Junior Kathryn Luke started a new GOAL program called Widows Connecting Point, serving the widows of Hillsdale County by connecting them to students on campus, as well as one another.
“Imagine this scenario,” Associate Dean of Men, Jeffery “Chief” Rogers, who first noticed the need for the program in the community, said.
“You have two people that are in love with each other, they’ve been married for 55 years, and the husband dies,” he said. “What do you think the widow is going to do? She’s going to be hurt. She may never move his pictures, just fading into the shadows of society.”
Rogers said after the devastating loss of her husband, a widow needs community to thrive.
“Imagine all these young people love on her, hear her story, validate her, pray for her, encourage her, and allow her to pour her sorrows into helping another widow who’s been through what she’s been through,” he said.
The Widows Connecting Point GOAL program aims to serve widows by providing them with love, support, and community.
“Widows often become isolated especially when they stop getting invited to couple get-togethers,” Luke said.
Junior Lewis Degoffau explained why he signed up to volunteer.
“Widows will be hurting, in a lot of pain, and maybe have a crisis in their faith,” Degoffau, a volunteer in the new program, said. “If we can be there for them in that time, that could provide the necessary support for them to continue believing.”
When the program commences, two students will be paired with a widow. Students will visit her home or meet with her at another arranged location once a week for one hour.
“It’s not much more than a conversation,” Luke said.
The program will also hold monthly gatherings to help the women build relationships with each other.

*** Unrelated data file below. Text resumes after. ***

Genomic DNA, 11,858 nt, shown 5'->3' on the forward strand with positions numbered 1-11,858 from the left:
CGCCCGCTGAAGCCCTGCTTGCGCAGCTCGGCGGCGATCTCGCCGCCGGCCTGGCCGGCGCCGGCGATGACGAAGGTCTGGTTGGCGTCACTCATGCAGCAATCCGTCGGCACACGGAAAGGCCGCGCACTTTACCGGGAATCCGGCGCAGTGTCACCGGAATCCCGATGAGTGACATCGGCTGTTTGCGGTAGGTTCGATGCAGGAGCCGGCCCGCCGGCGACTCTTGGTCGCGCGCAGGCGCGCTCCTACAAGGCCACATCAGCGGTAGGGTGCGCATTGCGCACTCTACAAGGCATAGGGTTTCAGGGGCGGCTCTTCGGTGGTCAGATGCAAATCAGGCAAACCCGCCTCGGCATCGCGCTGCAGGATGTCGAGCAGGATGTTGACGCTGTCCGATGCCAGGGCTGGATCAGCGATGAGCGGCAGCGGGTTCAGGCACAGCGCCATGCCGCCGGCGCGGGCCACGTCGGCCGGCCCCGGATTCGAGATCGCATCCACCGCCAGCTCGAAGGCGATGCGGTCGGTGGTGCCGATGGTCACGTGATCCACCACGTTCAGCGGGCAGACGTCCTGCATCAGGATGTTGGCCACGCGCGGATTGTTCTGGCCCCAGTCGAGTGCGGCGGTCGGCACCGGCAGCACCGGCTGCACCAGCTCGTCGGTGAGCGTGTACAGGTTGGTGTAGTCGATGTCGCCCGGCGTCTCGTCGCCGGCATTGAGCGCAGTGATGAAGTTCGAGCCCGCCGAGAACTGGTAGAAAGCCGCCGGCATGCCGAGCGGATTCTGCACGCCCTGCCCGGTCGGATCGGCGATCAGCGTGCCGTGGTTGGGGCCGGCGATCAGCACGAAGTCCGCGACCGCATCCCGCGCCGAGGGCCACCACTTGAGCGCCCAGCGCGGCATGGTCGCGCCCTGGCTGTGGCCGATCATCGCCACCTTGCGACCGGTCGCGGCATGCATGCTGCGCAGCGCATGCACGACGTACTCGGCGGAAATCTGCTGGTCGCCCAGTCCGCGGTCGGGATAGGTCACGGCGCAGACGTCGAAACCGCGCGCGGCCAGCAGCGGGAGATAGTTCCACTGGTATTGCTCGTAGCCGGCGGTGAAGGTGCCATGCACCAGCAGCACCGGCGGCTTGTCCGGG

“In four years, the students will leave,” Luke said. “But if the widows can become friends and find community with each other, that will be really powerful.
Luke said that helping widows build relationships with each other is the most important aspect of the program.
“Women who lost their husbands many years ago understand the pain and can care for newer widows who have only recently lost their husbands,” she said.
The program needs more students with only 18 volunteers for 60 widows.
“The reason I accepted the invitation to join the program was because of the commands in Scripture to love and care for orphans and widows,” Degoffau said. “Specifically, those two groups are mentioned a lot and widows are ones that we often forget about.”
Luke said the busyness of college life and a lack of transportation often deter students from volunteering. However, she said the program is very flexible, assigning students to widows based on their schedules and providing transportation arrangements.
“It’s really nice to get off campus and an added benefit of the program is the intergenerational relationships. We get stuck in our little 18-to-22-year-old bubble,” Luke said. “So, it’s refreshing to go and talk to somebody who has lived through so much more than you have. They’re concerned about different things than you are. It changes your perspective.”